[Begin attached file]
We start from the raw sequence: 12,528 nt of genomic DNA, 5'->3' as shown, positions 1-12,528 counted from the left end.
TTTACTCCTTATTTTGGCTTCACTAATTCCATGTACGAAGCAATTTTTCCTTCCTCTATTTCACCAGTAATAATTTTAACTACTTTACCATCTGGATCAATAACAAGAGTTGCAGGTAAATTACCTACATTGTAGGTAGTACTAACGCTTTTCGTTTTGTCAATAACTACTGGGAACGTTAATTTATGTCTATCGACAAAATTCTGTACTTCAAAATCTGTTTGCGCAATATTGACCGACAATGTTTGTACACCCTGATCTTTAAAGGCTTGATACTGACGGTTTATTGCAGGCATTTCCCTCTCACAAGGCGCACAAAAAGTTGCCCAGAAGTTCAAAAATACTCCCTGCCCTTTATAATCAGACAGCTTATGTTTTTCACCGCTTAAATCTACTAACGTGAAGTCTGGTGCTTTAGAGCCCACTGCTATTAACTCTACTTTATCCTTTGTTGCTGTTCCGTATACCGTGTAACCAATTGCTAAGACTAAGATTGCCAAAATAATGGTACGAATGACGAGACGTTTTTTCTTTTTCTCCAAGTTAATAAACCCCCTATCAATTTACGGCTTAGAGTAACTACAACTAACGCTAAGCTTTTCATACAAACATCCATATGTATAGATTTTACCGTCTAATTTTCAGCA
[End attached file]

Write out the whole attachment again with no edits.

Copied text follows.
We start from the raw sequence: 12,528 nt of genomic DNA, 5'->3' as shown, positions 1-12,528 counted from the left end.
TTTACTCCTTATTTTGGCTTCACTAATTCCATGTACGAAGCAATTTTTCCTTCCTCTATTTCACCAGTAATAATTTTAACTACTTTACCATCTGGATCAATAACAAGAGTTGCAGGTAAATTACCTACATTGTAGGTAGTACTAACGCTTTTCGTTTTGTCAATAACTACTGGGAACGTTAATTTATGTCTATCGACAAAATTCTGTACTTCAAAATCTGTTTGCGCAATATTGACCGACAATGTTTGTACACCCTGATCTTTAAAGGCTTGATACTGACGGTTTATTGCAGGCATTTCCCTCTCACAAGGCGCACAAAAAGTTGCCCAGAAGTTCAAAAATACTCCCTGCCCTTTATAATCAGACAGCTTATGTTTTTCACCGCTTAAATCTACTAACGTGAAGTCTGGTGCTTTAGAGCCCACTGCTATTAACTCTACTTTATCCTTTGTTGCTGTTCCGTATACCGTGTAACCAATTGCTAAGACTAAGATTGCCAAAATAATGGTACGAATGACGAGACGTTTTTTCTTTTTCTCCAAGTTAATAAACCCCCTATCAATTTACGGCTTAGAGTAACTACAACTAACGCTAAGCTTTTCATACAAACATCCATATGTATAGATTTTACCGTCTAATTTTCAGCA